In a five-part series, the Herald investigates controversies in cancer testing and treatment and reports on the moving stories of people afflicted with cancer. In the fourth part of the series, Herald health reporter Martin Johnston turns his attention to melanoma.

Melanoma patient Leisa Renwick is appalled that New Zealand has developed separate health systems for those who can afford treatments and those who can't.

The 47-year-old Tauranga high school teacher and married mother of three adult children has cashed in her superannuation to help pay for a drug the Government does not fund.

She estimates two years of Keytruda treatment could cost around $300,000, even including a discount from the supplier.



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In 2010, Mrs Renwick had a mole removed from her lower back. It was later diagnosed as melanoma and a wider cut was made to make sure of removing any tumour cells. She thought she was fine.

But in May this year she began feeling queasy at school on a Wednesday. On the Thursday a GP found nothing serious. By the Friday her abdomen was swelling. Saturday "I started to look pregnant" and on the Sunday she went to Tauranga Hospital.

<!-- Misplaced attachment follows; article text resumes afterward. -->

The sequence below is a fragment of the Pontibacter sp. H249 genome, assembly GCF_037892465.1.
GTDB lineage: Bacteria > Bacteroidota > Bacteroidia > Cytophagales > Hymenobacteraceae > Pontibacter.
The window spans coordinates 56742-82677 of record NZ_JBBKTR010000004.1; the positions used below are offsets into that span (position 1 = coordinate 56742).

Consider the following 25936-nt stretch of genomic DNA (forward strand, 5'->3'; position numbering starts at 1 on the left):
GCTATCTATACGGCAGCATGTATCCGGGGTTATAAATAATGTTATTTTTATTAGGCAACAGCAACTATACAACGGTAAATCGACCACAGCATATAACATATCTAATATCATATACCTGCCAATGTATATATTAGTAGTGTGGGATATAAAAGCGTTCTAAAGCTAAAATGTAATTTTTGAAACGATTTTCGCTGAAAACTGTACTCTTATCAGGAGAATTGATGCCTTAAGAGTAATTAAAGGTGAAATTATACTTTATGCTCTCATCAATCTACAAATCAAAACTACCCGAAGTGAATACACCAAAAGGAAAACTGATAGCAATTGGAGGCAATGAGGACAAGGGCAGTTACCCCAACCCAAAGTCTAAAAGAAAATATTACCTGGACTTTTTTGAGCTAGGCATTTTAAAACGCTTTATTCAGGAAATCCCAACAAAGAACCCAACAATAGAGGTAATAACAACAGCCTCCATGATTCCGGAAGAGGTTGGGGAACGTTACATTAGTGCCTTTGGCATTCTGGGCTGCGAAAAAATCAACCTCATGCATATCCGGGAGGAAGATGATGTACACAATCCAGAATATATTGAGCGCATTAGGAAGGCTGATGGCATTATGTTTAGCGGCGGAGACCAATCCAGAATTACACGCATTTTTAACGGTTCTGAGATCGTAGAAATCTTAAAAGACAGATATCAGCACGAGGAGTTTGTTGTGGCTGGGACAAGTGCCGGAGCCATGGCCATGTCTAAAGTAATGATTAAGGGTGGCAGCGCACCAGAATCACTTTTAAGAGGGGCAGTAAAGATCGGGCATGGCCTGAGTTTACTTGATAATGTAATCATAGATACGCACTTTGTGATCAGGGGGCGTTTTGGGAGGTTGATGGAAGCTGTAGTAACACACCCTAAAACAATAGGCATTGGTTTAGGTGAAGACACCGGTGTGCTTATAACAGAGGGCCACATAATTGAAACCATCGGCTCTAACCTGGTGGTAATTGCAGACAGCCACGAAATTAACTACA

"A few days later they said, 'You've got stage 4 melanoma, you are going to die'."

The hospital sent her home with painkillers but also gave her a card for a private cancer centre in Auckland. The cancer centre arranged a test for the gene mutation that can make melanoma susceptible to the drug dabrafenib.


The result was positive and a Tauranga Hospital oncologist got her on to the drug.

The tumours, mainly in her abdomen, had started spreading to her brain, but the drug's effects were dramatic.

"A CT scan at the start of August showed a complete response - all the cancer had gone," says Mrs Renwick.

"In America they call it the Lazarus effect. You are about to die and suddenly the dabrafenib pulls you out of the grave."

When melanoma becomes resistant to dabrafenib, Keytruda is the brightest hope for patients who can pay. Neither drug is funded by Pharmac, but Mrs Renwick managed to get dabrafenib at no charge on a compassionate programme run by its supplier.

She is shocked New Zealand has been divided by costly drugs.


"It seems to me in this country the rich people are able to get treatment and the poor people aren't. They are sent home with lots of pain-killing drugs. They are sent home to die. I think that's really wrong."

"It does come down to how much money you are able [to pay]. Getting sick makes you really value life somehow. I think everyone would be willing to pay to live, but are they able to?"

Although Keytruda doesn't work in everyone, it is a drug the Renwicks could not ignore.

"I'm not ready to go. I've got so much to live for," Mrs Renwick says.

"I have known my husband Wayne since I was 19 and he is still the best man I have ever met. I want to grow old with him. I want to see our children grow to meet their potential and, if it is their wish, to have families of their own."

The Series



Bowel Cancer




Prostate Cancer



Prostate Cancer